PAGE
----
Two different decisions

Evidence based medicine has much to offer, but one has to remember Einstein’s famous remark: “Not everything that counts can be counted, and not everything that can be counted, counts.”

Mrs. R comes in to discuss some recent lipid testing. She is a 44 year old married woman with a BP of 136/72, has a minimally elevated BMI of 27, and has never smoked. She has no family history of CAD or CVA. She exercises 3-4 times weekly x 30-45 minutes either at the gym or jogging with husband.   She is very careful about salt and fat, monitors her weight, resting pulse, and pre and post workout pulses and recovery time. She takes several health supplements and practices yoga for relief of stress from her job as administrative assistant for aggressive trial attorney. She had health assessment through her gym and her trainer suggested she see her doctor to talk about treating her lipids with a statin. Her total cholesterol of 260, HDL of 36 and LDL of 152. Her fasting sugar is normal. She has no symptoms.  

I explain the following*: Her risk of a cardiovascular event (fatal or non-fatal MI or CVA) in the next 10 years is about 7/100. Current studies suggest that she can reduce this to just under 5/100 over a 10 year time period by taking a statin. Her NNT is  35 patients for 10 years to prevent one event. Roughly 1 person in 100 will have a serious but treatable complication from statin during that 10 years and roughly 10 will stop taking it because of non-threatening but bothersome side effects.

She says she wants to think about it and comes back in 6 weeks to discuss her plan: no medication at this time, but come in for an annual assessment of risk including lipids. She notes: “I’m pretty healthy, and I work really hard to take care of myself. My risk is low and I don’t like the idea of taking a medication to prevent something that probably isn’t going to happen anyway. My aunt takes medication for her BP and is always sick, and has lots of troubles with her medications.”

That same week, I see Mrs. B, 43 yo married teacher with a BP of 133/78, a BMI of 26. She has never smoked and has no family history of either CAD or CVA. She exercises 4-5 times weekly x 30 min jogging with friends and enjoys regular day hikes and snowshoeing with her husband. She had several surgeries as a high school athlete for knee injuries, but has no sequella and considers herself well. She comes in several months after her annual exam because a well-liked supervisor at work, an overweight male smoker, died unexpectedly of an MI. Her lab shows a cholesterol of 262, an HDL of 35 and an LDL of 150. Her fasting sugar is normal.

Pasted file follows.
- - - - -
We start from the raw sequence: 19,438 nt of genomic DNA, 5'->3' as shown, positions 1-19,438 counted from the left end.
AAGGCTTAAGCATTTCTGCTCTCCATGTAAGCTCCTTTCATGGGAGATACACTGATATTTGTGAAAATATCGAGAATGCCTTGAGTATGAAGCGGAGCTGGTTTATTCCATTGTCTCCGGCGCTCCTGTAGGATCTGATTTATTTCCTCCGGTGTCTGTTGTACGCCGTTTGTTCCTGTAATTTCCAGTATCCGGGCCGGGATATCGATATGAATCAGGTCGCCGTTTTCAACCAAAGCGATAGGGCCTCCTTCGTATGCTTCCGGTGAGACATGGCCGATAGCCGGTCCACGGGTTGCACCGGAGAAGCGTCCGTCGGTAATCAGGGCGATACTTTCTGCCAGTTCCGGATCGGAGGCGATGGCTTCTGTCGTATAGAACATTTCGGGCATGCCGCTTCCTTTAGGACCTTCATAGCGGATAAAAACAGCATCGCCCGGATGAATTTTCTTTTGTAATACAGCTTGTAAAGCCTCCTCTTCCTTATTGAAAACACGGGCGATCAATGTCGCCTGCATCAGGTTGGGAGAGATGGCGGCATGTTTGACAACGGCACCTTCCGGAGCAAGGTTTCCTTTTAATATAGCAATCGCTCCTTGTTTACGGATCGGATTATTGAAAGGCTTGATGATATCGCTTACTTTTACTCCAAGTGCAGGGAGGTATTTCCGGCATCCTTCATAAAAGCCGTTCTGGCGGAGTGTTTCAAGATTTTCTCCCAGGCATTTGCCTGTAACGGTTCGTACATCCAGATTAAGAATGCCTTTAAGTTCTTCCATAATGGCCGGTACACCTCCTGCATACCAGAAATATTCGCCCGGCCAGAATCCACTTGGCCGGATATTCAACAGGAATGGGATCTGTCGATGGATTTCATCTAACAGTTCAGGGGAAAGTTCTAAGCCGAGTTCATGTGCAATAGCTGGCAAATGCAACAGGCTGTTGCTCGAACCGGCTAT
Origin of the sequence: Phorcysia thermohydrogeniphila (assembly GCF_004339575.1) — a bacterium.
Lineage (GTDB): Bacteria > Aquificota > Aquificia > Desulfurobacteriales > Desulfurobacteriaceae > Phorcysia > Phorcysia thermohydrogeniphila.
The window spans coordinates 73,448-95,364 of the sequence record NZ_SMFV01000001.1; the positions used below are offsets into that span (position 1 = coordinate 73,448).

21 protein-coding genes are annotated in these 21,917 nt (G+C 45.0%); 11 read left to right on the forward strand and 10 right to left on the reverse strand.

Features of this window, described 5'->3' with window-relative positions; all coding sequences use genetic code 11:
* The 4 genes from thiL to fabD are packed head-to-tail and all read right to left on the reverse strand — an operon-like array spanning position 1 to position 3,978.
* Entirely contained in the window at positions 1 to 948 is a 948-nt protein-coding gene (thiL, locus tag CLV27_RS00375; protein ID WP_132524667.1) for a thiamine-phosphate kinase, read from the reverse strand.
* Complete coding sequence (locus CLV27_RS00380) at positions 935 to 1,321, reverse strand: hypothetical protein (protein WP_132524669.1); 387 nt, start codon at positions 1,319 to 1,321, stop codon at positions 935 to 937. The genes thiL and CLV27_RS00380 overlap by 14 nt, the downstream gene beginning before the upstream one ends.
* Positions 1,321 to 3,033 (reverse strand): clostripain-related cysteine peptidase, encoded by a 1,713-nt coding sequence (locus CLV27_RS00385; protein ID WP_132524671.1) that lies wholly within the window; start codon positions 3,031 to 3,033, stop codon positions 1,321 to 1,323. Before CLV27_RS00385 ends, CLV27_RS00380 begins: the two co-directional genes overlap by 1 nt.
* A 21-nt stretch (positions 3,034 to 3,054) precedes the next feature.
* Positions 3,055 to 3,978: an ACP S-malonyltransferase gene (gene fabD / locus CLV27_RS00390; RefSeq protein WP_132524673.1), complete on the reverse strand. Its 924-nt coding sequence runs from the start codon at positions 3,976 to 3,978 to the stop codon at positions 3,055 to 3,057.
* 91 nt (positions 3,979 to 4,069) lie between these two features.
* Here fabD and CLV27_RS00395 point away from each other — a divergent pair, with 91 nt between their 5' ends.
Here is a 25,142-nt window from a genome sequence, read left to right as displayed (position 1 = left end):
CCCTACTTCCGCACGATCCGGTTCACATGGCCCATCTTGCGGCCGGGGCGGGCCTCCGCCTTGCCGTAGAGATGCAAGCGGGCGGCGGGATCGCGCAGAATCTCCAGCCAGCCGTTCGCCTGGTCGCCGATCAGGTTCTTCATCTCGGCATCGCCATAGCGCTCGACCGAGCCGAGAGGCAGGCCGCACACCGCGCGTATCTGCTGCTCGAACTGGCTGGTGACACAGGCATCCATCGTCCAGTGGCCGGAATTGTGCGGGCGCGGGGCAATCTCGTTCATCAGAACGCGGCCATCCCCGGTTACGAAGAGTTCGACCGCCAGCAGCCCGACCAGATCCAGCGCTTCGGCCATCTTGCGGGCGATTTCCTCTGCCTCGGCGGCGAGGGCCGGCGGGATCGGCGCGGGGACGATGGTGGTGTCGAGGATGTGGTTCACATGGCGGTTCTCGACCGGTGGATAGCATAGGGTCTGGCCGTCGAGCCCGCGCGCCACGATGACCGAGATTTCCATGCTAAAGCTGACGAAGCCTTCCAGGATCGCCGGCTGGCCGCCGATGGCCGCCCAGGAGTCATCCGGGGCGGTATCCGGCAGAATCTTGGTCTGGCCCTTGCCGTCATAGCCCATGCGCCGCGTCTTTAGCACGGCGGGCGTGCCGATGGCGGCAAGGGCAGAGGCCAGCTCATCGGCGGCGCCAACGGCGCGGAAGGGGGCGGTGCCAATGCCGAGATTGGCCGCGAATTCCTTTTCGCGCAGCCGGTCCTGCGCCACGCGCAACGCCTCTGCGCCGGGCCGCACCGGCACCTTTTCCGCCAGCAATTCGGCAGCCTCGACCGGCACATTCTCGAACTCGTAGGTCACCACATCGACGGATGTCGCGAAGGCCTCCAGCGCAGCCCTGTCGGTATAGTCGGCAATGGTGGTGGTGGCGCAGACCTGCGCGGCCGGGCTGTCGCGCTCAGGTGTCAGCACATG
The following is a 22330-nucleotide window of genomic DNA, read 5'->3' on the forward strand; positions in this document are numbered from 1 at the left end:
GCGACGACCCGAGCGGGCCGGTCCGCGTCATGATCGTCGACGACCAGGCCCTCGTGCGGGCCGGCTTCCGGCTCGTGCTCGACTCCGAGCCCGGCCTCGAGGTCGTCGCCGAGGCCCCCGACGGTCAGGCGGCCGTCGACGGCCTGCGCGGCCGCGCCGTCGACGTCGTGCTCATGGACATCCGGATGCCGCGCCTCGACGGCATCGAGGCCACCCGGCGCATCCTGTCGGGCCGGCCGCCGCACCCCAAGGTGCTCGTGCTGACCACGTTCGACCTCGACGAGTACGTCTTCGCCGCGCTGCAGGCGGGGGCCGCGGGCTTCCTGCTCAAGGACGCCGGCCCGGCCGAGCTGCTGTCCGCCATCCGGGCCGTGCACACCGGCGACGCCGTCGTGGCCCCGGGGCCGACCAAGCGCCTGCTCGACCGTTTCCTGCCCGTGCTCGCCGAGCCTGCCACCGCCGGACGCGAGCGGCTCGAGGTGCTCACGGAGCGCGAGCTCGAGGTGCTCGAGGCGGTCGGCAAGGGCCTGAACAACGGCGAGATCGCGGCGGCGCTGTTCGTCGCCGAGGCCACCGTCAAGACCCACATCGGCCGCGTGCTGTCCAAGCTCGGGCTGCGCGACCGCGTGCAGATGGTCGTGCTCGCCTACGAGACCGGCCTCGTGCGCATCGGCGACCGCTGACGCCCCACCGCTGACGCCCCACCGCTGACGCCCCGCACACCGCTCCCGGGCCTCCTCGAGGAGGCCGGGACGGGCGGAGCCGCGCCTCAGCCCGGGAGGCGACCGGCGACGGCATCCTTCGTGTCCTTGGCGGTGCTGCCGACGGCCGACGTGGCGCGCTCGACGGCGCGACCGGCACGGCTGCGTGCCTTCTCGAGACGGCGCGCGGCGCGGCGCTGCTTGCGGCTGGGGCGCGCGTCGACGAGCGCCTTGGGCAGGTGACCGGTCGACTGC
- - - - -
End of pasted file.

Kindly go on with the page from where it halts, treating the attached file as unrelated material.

I explain the following*: Her risk of a cardiovascular event (fatal or non-fatal MI or CVA) in the next 10 years is about 7/100. Current studies suggest that she can reduce this to just under 5/100 over a 10 year time period by taking a statin. Her NNT is  35 patients for 10 years to prevent one event. Roughly 1 person in 100 will have a serious but treatable complication from statin during that 10 years and roughly 10 will stop taking it because of non-threatening but bothersome side effects.

At that visit she asks several questions about lab monitoring, generics and side effects, and then says she wants to take a statin and treat to an LDL of 70 if possible. “I work hard to be healthy and I feel good, but I’d hate to let all my effort to stay well go to waste because I skimped on something simple like taking a pill every evening. I know my risk of CAD is pretty low, but I certainly don’t want to blow it off and then be sorry. Bad things can happen, you know.”

 

These two nearly identical patients, in terms of health status and risk,  had two very different responses to the evidence.  What can we learn?

  • Numbers do not tell us what is right or wrong. They most they can do is help clarify the relative size of the potential risks and benefits. After that, the decision is made using personal preferences and personal contexts.
  • Both these patients see themselves as healthy and both are aggressive about maintaining health. Both understand their risk of cardiovascular disease is low. Both recognize the potential role of lipids for their enduring health. Despite this, they come to very different decisions because of things not so easy to measure. What explains the difference?
  • One way to think of this is in terms of the availability heuristic, a common cause of cognitive bias in decision making.  
  • Mrs. R doesn’t picture herself as ill. Her life experience means that the most potent and available image of a medication-taker is her aunt, and she is more concerned about the potential downside of the medication. Mrs. B, on the other hand, has had a personal positive experience with medical care, and her most potent and available image is of someone dying unexpectedly of CAD.

Many clinicians see EBM as the way to answer questions and make decisions. If it were only that simple. EBM is only one step, one tool, in the decision make process. It asks us to use validated information as part of the process, a big improvement over unilateral decision making by the clinician based on the clinician’s judgement, values, and preferences (and prejudices). It isn’t either quick or easy to marshall and explain the often complicated information available, and it takes lots of time and requires both a knowledge of the patient and considerable listening skill. The hardest part, though, is always letting patients I care deeply about make decisions that are right for them, even when they are not the decisions I think I would make in the same circumstances. 

(*Note: I take pains to present statistics to patients using whole numbers, and not percents or ratios. I use a consistent denominator, and round to avoid decimals. I try not to use numbers larger than 100 if possible.)

 


 

Links to more on this topic::